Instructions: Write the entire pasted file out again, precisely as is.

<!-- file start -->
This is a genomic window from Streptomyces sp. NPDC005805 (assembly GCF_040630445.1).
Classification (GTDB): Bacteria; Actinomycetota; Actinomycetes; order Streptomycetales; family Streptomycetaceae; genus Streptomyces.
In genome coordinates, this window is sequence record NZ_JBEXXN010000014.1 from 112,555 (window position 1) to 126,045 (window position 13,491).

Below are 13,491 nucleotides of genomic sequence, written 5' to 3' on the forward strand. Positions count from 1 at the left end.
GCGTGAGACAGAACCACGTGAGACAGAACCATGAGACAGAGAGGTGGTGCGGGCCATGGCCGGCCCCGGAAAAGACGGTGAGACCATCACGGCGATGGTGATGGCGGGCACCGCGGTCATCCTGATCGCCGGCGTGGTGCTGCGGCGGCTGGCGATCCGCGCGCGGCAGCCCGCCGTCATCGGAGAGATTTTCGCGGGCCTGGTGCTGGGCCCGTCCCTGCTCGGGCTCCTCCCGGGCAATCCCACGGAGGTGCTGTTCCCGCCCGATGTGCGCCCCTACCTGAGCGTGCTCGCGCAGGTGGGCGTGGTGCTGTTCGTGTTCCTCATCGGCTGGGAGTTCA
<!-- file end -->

This is a genomic window from Streptomyces sp. NPDC005805 (assembly GCF_040630445.1).
Classification (GTDB): Bacteria; Actinomycetota; Actinomycetes; order Streptomycetales; family Streptomycetaceae; genus Streptomyces.
In genome coordinates, this window is sequence record NZ_JBEXXN010000014.1 from 112,555 (window position 1) to 126,045 (window position 13,491).

Below are 13,491 nucleotides of genomic sequence, written 5' to 3' on the forward strand. Positions count from 1 at the left end.
GCGTGAGACAGAACCACGTGAGACAGAACCATGAGACAGAGAGGTGGTGCGGGCCATGGCCGGCCCCGGAAAAGACGGTGAGACCATCACGGCGATGGTGATGGCGGGCACCGCGGTCATCCTGATCGCCGGCGTGGTGCTGCGGCGGCTGGCGATCCGCGCGCGGCAGCCCGCCGTCATCGGAGAGATTTTCGCGGGCCTGGTGCTGGGCCCGTCCCTGCTCGGGCTCCTCCCGGGCAATCCCACGGAGGTGCTGTTCCCGCCCGATGTGCGCCCCTACCTGAGCGTGCTCGCGCAGGTGGGCGTGGTGCTGTTCGTGTTCCTCATCGGCTGGGAGTTCA